Divine Comedy, Cary's Translation, Paradise eBook

This eBook from the Gutenberg Project consists of approximately 104 pages of information about Divine Comedy, Cary's Translation, Paradise.

CANTO XIX

Before my sight appear’d, with open wings,
The beauteous image, in fruition sweet
Gladdening the thronged spirits.  Each did seem
A little ruby, whereon so intense
The sun-beam glow’d that to mine eyes it came
In clear refraction.  And that, which next
Befalls me to portray, voice hath not utter’d,
Nor hath ink written, nor in fantasy
Was e’er conceiv’d.  For I beheld and heard
The beak discourse; and, what intention form’d
Of many, singly as of one express,
Beginning:  “For that I was just and piteous,
l am exalted to this height of glory,
The which no wish exceeds:  and there on earth
Have I my memory left, e’en by the bad
Commended, while they leave its course untrod.”

Thus is one heat from many embers felt,
As in that image many were the loves,
And one the voice, that issued from them all. 
Whence I address them:  “O perennial flowers
Of gladness everlasting! that exhale
In single breath your odours manifold! 
Breathe now; and let the hunger be appeas’d,
That with great craving long hath held my soul,
Finding no food on earth.  This well I know,
That if there be in heav’n a realm, that shows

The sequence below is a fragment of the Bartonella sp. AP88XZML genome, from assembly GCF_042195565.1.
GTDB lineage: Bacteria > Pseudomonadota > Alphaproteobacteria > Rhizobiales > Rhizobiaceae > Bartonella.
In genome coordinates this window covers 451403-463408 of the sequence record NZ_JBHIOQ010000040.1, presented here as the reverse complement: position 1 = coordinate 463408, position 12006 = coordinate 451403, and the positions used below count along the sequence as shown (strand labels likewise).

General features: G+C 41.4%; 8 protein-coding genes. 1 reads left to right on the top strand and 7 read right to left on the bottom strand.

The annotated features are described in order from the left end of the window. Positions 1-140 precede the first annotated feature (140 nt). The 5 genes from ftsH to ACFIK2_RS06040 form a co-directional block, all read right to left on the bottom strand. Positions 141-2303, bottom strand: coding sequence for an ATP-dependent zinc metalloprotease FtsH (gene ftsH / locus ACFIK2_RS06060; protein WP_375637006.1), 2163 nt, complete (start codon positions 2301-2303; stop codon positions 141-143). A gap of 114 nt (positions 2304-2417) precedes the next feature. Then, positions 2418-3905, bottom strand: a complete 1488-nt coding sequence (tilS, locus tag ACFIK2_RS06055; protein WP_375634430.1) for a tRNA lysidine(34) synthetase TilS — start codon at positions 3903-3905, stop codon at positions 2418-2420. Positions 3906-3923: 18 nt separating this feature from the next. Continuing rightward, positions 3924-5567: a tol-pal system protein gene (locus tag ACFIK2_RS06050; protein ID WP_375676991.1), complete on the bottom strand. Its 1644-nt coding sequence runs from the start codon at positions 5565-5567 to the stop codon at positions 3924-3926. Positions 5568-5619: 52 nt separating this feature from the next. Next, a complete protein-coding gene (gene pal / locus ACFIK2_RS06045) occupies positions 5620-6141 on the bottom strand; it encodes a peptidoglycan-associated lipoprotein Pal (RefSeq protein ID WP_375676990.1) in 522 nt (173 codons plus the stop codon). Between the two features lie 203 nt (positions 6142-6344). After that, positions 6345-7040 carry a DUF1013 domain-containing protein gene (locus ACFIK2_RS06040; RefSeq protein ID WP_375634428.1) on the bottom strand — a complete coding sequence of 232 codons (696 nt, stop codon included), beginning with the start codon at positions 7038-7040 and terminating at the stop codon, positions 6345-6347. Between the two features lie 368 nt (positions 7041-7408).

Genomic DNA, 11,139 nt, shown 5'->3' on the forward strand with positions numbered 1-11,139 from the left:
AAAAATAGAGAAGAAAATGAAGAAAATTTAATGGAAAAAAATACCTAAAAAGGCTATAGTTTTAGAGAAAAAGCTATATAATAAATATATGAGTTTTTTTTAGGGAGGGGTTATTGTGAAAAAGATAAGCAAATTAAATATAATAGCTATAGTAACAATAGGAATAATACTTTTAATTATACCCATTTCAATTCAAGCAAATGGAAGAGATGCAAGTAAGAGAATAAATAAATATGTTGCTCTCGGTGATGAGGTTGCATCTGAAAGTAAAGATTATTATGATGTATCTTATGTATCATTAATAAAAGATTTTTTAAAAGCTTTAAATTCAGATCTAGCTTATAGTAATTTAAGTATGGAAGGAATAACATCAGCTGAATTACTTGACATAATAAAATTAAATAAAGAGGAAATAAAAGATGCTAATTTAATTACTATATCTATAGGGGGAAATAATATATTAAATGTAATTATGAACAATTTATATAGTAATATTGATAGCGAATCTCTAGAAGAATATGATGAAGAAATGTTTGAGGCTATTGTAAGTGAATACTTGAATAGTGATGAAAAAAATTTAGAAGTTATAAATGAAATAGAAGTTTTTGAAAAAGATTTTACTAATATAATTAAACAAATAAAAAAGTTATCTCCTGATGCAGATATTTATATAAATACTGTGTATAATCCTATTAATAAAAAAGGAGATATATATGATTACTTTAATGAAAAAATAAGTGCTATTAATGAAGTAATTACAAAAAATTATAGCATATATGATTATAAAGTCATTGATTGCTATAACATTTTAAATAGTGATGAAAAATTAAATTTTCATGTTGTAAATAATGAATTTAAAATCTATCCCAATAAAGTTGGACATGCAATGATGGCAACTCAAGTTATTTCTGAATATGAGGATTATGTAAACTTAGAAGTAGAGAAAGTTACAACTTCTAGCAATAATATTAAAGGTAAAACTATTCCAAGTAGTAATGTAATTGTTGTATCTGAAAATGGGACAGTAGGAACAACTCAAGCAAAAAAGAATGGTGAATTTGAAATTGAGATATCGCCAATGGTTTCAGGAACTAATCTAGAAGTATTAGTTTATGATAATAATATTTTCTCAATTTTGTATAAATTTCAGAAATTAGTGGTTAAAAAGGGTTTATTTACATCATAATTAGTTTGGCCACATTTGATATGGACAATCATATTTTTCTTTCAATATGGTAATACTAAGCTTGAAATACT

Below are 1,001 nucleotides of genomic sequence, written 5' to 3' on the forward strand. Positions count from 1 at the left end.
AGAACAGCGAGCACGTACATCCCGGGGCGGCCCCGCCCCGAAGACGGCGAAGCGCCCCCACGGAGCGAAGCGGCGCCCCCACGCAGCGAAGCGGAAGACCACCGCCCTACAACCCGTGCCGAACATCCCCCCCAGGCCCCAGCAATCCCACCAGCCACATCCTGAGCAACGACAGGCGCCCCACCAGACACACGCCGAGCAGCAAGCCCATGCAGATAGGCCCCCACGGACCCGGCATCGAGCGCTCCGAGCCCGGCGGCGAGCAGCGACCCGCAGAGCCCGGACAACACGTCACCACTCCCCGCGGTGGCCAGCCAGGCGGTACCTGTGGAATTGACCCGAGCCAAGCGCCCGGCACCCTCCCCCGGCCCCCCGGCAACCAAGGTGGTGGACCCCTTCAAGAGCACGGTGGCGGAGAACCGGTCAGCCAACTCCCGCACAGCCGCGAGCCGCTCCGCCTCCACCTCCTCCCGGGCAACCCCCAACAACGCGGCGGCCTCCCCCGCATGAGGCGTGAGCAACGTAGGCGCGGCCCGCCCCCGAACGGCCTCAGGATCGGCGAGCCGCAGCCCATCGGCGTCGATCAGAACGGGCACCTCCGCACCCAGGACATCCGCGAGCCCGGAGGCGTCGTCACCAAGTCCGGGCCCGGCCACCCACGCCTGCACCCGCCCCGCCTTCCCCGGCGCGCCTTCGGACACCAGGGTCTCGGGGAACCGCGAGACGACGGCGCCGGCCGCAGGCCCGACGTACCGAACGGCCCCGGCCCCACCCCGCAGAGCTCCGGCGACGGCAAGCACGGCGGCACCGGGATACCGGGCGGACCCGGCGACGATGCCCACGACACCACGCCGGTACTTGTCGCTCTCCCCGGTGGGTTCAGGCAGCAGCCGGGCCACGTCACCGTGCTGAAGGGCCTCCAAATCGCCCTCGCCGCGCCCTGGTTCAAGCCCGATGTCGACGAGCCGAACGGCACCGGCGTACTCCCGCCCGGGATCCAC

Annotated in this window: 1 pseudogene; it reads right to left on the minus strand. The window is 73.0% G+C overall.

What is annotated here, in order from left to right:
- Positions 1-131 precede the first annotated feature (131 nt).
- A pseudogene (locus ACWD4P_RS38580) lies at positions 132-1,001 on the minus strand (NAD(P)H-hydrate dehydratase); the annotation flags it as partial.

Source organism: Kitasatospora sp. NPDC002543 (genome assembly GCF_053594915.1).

In faithful mirror the celestial Justice,
Yours without veil reflects it.  Ye discern
The heed, wherewith I do prepare myself
To hearken; ye the doubt that urges me
With such inveterate craving.”  Straight I saw,
Like to a falcon issuing from the hood,
That rears his head, and claps him with his wings,
His beauty and his eagerness bewraying. 
So saw I move that stately sign, with praise
Of grace divine inwoven and high song
Of inexpressive joy.  “He,” it began,
“Who turn’d his compass on the world’s extreme,
And in that space so variously hath wrought,
Both openly, and in secret, in such wise
Could not through all the universe display
Impression of his glory, that the Word
Of his omniscience should not still remain
In infinite excess.  In proof whereof,
He first through pride supplanted, who was sum
Of each created being, waited not
For light celestial, and abortive fell. 
Whence needs each lesser nature is but scant
Receptacle unto that Good, which knows
No limit, measur’d by itself alone. 
Therefore your sight, of th’ omnipresent Mind
A single beam, its origin must own
Surpassing far its utmost potency. 
The ken, your world is gifted with, descends
In th’ everlasting Justice as low down,
As eye doth in the sea; which though it mark
The bottom from the shore, in the wide main
Discerns it not; and ne’ertheless it is,
But hidden through its deepness.  Light is none,
Save that which cometh from the pure serene
Of ne’er disturbed ether:  for the rest,
’Tis darkness all, or shadow of the flesh,
Or else its poison.  Here confess reveal’d

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Divine Comedy, Cary's Translation, Paradise from Project Gutenberg. Public domain.